ere’s a tantalising portrait of Roald Dahl’s marriage to salty Hollywood star Patricia Neal, which facts how catastrophic activities (which includes the reduction of the couple’s seven calendar year daughter, Olivia, in 1962) bled into Dahl’s crafting of the children’s classic Charlie and the Chocolate Factory, and Neal’s gloriously defiant effectiveness in Hud.
Hugh Bonneville (Dahl) and Keeley Hawes (Neal) are really watchable. They’re intensely hampered, on the other hand, by a whimsical script that frequently feels like propaganda for the problematic Dahl model (past year his relatives quietly posted a statement apologising for the ‘lasting and understandable hurt’ prompted by his anti-semitism).
Director/co-author John Hay results in a superfluous phantom, Dahl’s sweet, schoolboy self, who hangs out in the writer’s drop, sucking a lollipop. Exit ghost? Alas, no. This a single can take ages to bugger off.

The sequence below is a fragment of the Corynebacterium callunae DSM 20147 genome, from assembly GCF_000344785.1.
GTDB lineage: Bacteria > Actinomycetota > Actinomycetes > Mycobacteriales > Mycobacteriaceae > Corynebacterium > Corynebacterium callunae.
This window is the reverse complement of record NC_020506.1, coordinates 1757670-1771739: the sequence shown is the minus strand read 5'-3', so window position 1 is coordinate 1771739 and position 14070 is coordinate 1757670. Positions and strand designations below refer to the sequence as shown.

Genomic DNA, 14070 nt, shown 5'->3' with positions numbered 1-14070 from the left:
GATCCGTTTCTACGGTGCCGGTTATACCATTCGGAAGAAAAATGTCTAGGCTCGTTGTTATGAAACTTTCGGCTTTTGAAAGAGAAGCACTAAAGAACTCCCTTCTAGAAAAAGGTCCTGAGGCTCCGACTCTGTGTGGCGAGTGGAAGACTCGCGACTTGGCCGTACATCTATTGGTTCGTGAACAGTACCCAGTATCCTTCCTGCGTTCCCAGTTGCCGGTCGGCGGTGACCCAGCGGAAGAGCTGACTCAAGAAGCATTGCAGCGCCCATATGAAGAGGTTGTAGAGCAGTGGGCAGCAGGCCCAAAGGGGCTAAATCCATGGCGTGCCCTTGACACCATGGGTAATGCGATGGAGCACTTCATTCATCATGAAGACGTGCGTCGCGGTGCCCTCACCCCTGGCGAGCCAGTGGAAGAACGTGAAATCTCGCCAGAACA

Talking of Dahl’s early many years, there’s no mention of the truth that Dahl’s possess sister died when she was 7 and that, when she did so, his father shed the will to are living. How could any one checking out the impact of Olivia’s demise not see that as suitable?
When acknowledging that a grief-stricken and generally sozzled Dahl was hard on his delicate 2nd-born, Tessa (Isabella Jonsson excellent), the movie insists that by the time Charlie and the Chocolate Factory was published the small girl’s existence was peachy. Tessa Dahl’s 2012 memoir suggests if not she describes remaining medicated into submission from childhood to adolescence.
The movie also gives the perception that what didn’t eliminate Dahl and Neal’s relationship produced it more robust. Hmm. We’re instructed that, pre-Charlie…, silly grown ups didn’t get the “twisted” Dahl and needed him to be additional like Enid Blyton. It is ironic, then, that Hay has Blyton-ed the hell out of a tale which could and must have been a darkish gem.
99 mins, cert PG. Sky Cinema